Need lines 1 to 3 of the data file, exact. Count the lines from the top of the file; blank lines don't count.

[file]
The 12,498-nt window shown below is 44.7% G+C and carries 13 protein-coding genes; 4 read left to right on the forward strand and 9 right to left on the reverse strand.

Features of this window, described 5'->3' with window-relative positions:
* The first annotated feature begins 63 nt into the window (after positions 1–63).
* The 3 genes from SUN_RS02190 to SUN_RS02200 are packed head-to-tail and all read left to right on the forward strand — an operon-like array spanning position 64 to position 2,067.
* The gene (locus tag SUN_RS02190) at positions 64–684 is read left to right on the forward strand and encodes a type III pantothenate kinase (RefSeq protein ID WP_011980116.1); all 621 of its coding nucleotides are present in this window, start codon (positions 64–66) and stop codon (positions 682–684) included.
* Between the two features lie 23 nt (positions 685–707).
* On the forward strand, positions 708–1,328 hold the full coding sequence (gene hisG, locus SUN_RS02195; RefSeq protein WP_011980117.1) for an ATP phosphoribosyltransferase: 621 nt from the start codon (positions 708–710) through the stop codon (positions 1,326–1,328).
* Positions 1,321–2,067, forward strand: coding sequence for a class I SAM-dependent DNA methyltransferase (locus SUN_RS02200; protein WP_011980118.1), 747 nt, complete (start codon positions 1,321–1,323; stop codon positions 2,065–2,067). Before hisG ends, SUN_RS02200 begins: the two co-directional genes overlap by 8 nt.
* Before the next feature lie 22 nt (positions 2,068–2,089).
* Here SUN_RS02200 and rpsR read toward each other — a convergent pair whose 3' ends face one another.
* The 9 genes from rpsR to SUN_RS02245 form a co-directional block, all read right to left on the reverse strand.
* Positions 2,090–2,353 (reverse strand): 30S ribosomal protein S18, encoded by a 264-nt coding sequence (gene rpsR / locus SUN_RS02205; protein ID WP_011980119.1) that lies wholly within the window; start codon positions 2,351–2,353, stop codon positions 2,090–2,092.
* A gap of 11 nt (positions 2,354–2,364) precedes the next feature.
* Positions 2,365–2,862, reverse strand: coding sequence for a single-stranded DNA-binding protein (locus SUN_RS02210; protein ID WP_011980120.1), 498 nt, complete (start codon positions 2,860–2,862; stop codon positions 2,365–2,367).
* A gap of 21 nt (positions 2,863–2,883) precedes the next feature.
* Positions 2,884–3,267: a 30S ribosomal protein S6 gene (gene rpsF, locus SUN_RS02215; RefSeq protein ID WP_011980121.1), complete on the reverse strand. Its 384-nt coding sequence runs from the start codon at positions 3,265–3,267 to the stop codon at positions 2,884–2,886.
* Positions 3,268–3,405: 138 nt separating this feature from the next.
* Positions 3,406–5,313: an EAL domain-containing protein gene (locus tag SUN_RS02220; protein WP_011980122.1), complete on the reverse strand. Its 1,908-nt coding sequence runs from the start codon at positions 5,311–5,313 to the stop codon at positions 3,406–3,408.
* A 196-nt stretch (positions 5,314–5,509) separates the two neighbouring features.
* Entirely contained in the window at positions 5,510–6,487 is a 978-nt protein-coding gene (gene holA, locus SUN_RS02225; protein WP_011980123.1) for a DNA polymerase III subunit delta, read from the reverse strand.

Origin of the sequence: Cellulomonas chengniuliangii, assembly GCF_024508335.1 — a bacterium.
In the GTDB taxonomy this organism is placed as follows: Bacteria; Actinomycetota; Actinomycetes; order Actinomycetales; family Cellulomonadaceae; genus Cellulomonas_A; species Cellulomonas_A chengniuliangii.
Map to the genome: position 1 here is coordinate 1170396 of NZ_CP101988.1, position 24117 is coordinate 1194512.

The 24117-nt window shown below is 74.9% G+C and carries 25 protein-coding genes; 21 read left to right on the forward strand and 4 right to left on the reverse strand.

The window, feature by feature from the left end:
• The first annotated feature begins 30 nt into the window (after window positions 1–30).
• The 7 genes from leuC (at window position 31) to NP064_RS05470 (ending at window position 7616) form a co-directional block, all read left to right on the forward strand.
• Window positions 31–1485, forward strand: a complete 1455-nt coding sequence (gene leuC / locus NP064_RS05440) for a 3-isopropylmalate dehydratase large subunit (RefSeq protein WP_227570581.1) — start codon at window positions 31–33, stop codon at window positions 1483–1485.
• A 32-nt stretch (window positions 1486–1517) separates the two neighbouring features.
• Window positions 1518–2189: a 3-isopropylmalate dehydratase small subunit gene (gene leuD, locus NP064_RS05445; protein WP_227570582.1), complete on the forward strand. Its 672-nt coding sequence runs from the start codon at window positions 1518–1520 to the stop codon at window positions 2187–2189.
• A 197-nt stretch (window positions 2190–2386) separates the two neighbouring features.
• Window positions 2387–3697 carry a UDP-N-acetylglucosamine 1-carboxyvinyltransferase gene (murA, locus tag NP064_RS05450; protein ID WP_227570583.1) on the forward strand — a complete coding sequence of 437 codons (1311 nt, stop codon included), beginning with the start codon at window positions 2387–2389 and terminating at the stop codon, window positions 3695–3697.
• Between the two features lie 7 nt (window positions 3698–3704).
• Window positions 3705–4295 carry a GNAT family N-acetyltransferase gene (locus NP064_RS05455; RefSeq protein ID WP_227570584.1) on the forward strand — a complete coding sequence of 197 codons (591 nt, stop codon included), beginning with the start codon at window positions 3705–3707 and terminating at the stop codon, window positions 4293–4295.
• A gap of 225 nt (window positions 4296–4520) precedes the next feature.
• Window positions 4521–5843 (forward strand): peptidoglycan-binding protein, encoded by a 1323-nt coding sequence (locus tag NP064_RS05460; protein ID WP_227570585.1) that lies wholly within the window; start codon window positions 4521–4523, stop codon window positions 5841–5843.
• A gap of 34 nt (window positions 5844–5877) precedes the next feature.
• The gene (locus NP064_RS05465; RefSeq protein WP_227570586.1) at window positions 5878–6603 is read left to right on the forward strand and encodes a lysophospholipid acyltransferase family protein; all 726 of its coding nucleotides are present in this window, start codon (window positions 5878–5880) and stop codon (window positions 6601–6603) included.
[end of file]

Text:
The 12,498-nt window shown below is 44.7% G+C and carries 13 protein-coding genes; 4 read left to right on the forward strand and 9 right to left on the reverse strand.

Features of this window, described 5'->3' with window-relative positions:
* The first annotated feature begins 63 nt into the window (after positions 1–63).